The MTV VMAs teach us more about youth each year

During the MTV’s Video Music Awards (VMA), Adam Levine, lead singer of Maroon 5, tweeted, “The VMAs, one day a year when MTV pretends to still care about music. I’m drawing a line in the sand. [expletive] you VMA’s.”

There’s no doubt that music is pretty hard to find on Music Television, but I thought the pre-show said the most about where MTV and youth culture is today.

The VMAs opened up the black carpet with the cast of “Jersey Shore”. Now there’s a number of punch lines that could follow that statement, but I will refrain due to my secret fandom of the show (don’t judge me).

The cast said some nonsense about what celebrities/musicians they were excited to see and what designer they were wearing, but in a way, I feel like Jersey Shore is the representation of youth in America. Hear me out.

The party atmosphere and the hype surrounding the event help us to forget about our daily problems and keep us entertained. Our generation is one that seeks escape more than previous generations. Our stances on politics or national and global issues do not categorize us. Instead, everything about us is compartmentalized into little Facebook icons and brands that are supposed to say something about who we are. Individuality is defined within the confines of established social groups where we pretend to find a niche.

Jersey Shore is just a show about eccentric people consuming exorbitant amounts of alcohol and going to dance clubs. This practice is followed by chauvinistic attempts of bedding multiple partners and arguing with each other over minute things that are magnified by the magic of alcohol (TV Genius).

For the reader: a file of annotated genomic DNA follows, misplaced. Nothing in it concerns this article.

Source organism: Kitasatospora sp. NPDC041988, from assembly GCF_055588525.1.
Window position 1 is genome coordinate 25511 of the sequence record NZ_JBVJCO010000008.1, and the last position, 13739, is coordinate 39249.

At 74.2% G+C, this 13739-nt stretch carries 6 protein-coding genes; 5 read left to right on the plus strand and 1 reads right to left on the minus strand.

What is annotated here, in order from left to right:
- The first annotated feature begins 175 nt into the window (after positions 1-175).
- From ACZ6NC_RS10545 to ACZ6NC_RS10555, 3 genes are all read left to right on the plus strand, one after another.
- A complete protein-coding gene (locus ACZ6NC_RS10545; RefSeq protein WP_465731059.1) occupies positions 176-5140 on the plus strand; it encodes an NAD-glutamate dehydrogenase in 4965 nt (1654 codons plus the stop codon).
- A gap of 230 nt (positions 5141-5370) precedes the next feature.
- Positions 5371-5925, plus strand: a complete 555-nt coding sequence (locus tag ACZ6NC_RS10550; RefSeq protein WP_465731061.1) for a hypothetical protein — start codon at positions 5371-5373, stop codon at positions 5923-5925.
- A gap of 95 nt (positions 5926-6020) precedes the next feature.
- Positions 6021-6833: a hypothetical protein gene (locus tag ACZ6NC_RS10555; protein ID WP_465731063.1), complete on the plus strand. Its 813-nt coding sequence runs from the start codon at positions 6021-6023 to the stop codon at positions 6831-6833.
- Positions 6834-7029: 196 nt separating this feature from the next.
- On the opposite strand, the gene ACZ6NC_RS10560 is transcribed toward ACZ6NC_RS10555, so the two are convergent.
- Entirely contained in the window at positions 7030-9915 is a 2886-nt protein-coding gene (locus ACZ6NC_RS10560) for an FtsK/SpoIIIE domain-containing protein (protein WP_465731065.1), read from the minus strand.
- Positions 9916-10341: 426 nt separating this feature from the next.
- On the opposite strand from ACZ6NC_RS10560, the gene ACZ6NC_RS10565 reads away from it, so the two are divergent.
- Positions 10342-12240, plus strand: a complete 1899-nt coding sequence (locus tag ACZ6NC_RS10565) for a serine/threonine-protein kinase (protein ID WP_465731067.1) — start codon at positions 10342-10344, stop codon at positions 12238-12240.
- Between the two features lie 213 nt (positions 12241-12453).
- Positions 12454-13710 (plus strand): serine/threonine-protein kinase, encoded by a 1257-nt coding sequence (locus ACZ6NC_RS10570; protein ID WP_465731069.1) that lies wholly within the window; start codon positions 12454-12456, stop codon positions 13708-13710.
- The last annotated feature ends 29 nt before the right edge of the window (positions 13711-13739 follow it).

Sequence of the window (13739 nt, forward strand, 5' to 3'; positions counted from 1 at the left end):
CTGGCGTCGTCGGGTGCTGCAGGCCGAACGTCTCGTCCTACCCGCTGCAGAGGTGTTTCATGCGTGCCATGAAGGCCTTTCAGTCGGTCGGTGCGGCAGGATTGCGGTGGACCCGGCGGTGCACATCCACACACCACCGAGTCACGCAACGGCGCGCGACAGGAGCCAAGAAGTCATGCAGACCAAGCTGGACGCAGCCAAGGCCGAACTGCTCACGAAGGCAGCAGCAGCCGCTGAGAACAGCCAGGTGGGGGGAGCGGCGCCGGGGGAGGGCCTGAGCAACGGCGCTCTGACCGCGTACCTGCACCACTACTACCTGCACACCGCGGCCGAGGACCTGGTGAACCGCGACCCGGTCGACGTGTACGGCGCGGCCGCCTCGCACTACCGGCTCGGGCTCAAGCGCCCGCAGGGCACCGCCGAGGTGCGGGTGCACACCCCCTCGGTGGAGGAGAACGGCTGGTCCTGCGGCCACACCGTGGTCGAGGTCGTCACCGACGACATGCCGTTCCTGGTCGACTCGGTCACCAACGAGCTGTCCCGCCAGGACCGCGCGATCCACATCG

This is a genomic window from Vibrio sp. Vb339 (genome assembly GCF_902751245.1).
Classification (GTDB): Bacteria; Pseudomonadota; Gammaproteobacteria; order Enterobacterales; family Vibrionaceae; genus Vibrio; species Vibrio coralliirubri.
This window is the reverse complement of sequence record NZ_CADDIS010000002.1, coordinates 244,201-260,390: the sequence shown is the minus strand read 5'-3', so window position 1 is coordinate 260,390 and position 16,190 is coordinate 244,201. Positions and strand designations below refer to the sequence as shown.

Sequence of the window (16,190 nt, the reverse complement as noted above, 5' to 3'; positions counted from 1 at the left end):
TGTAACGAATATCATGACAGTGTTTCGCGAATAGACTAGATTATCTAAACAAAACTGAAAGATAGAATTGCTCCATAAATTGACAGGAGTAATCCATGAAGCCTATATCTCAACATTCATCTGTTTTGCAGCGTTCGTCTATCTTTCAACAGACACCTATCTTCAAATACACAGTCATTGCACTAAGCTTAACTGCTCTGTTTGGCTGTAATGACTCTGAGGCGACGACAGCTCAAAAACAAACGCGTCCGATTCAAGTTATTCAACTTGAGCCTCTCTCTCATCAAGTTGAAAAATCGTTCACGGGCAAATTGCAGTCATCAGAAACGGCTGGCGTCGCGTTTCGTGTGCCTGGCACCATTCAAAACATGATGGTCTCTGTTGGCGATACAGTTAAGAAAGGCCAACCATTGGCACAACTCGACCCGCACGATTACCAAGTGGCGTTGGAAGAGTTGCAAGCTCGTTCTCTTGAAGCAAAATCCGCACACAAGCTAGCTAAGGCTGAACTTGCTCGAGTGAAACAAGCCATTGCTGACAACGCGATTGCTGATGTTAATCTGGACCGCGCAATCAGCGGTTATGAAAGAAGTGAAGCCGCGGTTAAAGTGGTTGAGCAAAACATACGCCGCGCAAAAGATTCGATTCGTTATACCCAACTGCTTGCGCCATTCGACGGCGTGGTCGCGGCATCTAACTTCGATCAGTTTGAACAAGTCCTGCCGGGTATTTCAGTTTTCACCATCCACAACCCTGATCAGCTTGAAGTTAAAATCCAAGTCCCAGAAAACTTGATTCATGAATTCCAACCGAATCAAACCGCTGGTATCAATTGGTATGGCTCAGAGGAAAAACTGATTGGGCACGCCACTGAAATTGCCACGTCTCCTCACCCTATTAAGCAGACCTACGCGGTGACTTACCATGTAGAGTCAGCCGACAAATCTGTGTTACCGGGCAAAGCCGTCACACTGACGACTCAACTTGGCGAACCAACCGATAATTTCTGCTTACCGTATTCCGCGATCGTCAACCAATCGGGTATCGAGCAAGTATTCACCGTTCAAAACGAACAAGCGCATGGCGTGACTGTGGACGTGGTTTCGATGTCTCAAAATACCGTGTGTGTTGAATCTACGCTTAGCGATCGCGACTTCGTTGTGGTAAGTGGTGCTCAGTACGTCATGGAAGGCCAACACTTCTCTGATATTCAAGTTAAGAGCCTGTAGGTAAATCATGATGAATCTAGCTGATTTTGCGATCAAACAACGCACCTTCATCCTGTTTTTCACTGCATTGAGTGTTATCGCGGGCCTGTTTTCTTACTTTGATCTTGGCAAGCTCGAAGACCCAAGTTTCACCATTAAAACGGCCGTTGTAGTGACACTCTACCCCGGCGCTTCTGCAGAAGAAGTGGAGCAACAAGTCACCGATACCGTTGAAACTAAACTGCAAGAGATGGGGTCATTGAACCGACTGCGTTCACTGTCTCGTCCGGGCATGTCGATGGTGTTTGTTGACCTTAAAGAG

So you’re probably wondering, “How does this define youth culture?” It defines us because we are able to vicariously experience life through these characters without actually experiencing it ourselves (although it wouldn’t be a bad gig). What I have a problem with is that as much fun as it is to watch people binge drink and fornicate, I’m not sure that I want to be defined by that superficial image.

Vicariously living through outside experiences is what categorizes us. We cultivate virtual images that have little action or substance and lots of embellishment. Being a cool person on Facebook makes you just that, a fake person with a fake virtual image.

Instead, all of us should perhaps disconnect from Facebook and actually go out in the world and do something. Our lives are currently being dictated by older generations who increasingly enjoy passing on problems they can’t fix.

Here’s a hint: They’re not going to fix them. They don’t have to because we’ll never hold them accountable. We’re too busy worrying about how we look in those new pictures posted on Facebook and the profile default pic that looks the best.

So the next time you’re watching the Jersey Shore cast debauching about and trying to figure out how to repeat their actions, remember the world is passing us by while we sit back, watch, and pretend that we’re in it.